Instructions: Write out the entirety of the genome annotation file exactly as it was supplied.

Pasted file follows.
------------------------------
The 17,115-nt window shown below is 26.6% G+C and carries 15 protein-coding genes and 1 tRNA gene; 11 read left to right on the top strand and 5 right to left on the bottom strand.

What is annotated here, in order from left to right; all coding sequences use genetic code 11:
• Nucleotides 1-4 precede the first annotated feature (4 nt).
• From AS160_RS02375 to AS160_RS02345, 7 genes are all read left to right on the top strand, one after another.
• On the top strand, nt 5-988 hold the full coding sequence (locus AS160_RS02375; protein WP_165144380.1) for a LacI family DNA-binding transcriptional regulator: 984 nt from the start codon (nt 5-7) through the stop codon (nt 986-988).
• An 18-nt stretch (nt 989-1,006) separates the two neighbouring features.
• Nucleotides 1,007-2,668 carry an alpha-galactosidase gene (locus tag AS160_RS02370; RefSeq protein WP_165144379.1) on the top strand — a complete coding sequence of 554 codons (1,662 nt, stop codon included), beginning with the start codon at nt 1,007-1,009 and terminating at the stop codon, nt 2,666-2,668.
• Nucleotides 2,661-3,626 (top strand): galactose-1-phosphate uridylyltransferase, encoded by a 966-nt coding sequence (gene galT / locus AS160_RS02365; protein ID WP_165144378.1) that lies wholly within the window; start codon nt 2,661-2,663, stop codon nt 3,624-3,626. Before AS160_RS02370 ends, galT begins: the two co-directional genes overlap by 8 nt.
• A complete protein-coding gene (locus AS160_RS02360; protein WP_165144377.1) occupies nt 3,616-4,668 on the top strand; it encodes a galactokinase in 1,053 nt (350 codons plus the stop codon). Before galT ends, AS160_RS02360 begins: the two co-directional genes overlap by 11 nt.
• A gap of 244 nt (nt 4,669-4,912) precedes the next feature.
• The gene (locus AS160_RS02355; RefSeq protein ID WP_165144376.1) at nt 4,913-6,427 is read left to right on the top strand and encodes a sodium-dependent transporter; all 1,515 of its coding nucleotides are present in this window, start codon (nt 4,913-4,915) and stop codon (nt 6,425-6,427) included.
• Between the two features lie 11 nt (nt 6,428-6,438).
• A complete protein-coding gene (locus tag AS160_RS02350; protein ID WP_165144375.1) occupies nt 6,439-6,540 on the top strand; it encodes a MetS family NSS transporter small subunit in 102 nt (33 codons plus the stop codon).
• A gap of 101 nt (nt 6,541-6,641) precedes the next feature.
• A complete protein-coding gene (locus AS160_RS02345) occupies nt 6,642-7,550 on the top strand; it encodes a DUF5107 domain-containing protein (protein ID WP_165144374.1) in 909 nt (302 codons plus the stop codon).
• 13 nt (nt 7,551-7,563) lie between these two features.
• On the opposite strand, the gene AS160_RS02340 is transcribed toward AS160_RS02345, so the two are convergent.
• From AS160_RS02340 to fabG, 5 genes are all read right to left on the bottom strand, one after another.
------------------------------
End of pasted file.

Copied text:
The 17,115-nt window shown below is 26.6% G+C and carries 15 protein-coding genes and 1 tRNA gene; 11 read left to right on the top strand and 5 right to left on the bottom strand.

What is annotated here, in order from left to right; all coding sequences use genetic code 11:
• Nucleotides 1-4 precede the first annotated feature (4 nt).
• From AS160_RS02375 to AS160_RS02345, 7 genes are all read left to right on the top strand, one after another.
• On the top strand, nt 5-988 hold the full coding sequence (locus AS160_RS02375; protein WP_165144380.1) for a LacI family DNA-binding transcriptional regulator: 984 nt from the start codon (nt 5-7) through the stop codon (nt 986-988).
• An 18-nt stretch (nt 989-1,006) separates the two neighbouring features.
• Nucleotides 1,007-2,668 carry an alpha-galactosidase gene (locus tag AS160_RS02370; RefSeq protein WP_165144379.1) on the top strand — a complete coding sequence of 554 codons (1,662 nt, stop codon included), beginning with the start codon at nt 1,007-1,009 and terminating at the stop codon, nt 2,666-2,668.
• Nucleotides 2,661-3,626 (top strand): galactose-1-phosphate uridylyltransferase, encoded by a 966-nt coding sequence (gene galT / locus AS160_RS02365; protein ID WP_165144378.1) that lies wholly within the window; start codon nt 2,661-2,663, stop codon nt 3,624-3,626. Before AS160_RS02370 ends, galT begins: the two co-directional genes overlap by 8 nt.
• A complete protein-coding gene (locus AS160_RS02360; protein WP_165144377.1) occupies nt 3,616-4,668 on the top strand; it encodes a galactokinase in 1,053 nt (350 codons plus the stop codon). Before galT ends, AS160_RS02360 begins: the two co-directional genes overlap by 11 nt.
• A gap of 244 nt (nt 4,669-4,912) precedes the next feature.
• The gene (locus AS160_RS02355; RefSeq protein ID WP_165144376.1) at nt 4,913-6,427 is read left to right on the top strand and encodes a sodium-dependent transporter; all 1,515 of its coding nucleotides are present in this window, start codon (nt 4,913-4,915) and stop codon (nt 6,425-6,427) included.
• Between the two features lie 11 nt (nt 6,428-6,438).
• A complete protein-coding gene (locus tag AS160_RS02350; protein ID WP_165144375.1) occupies nt 6,439-6,540 on the top strand; it encodes a MetS family NSS transporter small subunit in 102 nt (33 codons plus the stop codon).
• A gap of 101 nt (nt 6,541-6,641) precedes the next feature.
• A complete protein-coding gene (locus AS160_RS02345) occupies nt 6,642-7,550 on the top strand; it encodes a DUF5107 domain-containing protein (protein ID WP_165144374.1) in 909 nt (302 codons plus the stop codon).
• 13 nt (nt 7,551-7,563) lie between these two features.
• On the opposite strand, the gene AS160_RS02340 is transcribed toward AS160_RS02345, so the two are convergent.
• From AS160_RS02340 to fabG, 5 genes are all read right to left on the bottom strand, one after another.